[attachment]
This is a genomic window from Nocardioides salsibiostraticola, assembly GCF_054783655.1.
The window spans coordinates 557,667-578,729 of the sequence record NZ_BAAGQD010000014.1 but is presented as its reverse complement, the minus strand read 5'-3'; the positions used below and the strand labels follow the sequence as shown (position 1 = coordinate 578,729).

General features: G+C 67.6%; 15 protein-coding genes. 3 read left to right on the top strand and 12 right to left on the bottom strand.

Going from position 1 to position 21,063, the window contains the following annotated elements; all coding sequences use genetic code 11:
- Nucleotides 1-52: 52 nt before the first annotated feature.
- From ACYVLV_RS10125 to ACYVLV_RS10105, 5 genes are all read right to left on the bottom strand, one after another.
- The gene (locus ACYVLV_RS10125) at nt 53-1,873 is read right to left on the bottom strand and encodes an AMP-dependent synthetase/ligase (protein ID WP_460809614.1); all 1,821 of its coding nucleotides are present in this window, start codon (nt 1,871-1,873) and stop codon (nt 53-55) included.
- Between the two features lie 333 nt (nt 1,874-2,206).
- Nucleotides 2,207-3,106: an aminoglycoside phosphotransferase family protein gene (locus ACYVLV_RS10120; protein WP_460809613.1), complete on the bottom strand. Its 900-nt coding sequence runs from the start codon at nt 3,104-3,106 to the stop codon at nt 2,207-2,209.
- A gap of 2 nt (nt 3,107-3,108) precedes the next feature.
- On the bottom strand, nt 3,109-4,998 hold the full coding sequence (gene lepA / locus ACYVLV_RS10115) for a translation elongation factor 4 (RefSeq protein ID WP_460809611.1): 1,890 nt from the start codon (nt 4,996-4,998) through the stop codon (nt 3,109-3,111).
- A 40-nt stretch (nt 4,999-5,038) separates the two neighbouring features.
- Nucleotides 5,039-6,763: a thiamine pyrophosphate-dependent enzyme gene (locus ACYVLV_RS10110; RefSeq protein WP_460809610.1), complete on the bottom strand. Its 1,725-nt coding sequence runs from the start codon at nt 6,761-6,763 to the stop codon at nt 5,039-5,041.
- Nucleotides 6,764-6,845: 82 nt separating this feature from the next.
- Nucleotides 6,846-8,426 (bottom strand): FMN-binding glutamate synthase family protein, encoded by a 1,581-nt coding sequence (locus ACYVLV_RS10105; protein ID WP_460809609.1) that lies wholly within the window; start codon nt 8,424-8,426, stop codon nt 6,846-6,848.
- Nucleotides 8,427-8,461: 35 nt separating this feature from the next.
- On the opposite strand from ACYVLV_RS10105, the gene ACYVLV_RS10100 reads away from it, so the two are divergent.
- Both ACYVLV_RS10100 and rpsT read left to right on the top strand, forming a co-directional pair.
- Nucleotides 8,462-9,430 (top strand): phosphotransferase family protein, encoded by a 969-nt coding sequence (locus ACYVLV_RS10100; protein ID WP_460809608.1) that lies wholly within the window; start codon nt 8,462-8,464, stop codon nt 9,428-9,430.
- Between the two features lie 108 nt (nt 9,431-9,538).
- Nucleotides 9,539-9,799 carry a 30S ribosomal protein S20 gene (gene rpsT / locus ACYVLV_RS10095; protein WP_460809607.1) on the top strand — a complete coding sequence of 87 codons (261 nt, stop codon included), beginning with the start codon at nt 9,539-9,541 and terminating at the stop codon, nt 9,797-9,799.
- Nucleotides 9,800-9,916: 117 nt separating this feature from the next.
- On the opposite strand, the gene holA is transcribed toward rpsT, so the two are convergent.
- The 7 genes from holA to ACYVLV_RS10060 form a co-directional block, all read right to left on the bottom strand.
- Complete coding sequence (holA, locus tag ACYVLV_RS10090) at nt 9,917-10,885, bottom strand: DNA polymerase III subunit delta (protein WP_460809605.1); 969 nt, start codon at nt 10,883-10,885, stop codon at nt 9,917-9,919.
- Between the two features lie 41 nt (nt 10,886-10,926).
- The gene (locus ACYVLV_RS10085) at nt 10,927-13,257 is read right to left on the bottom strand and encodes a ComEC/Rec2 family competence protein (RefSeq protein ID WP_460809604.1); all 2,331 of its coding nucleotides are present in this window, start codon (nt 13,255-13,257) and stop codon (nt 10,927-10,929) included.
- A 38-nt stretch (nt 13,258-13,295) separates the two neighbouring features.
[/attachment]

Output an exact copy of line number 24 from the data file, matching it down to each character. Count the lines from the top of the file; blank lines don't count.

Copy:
- The 7 genes from holA to ACYVLV_RS10060 form a co-directional block, all read right to left on the bottom strand.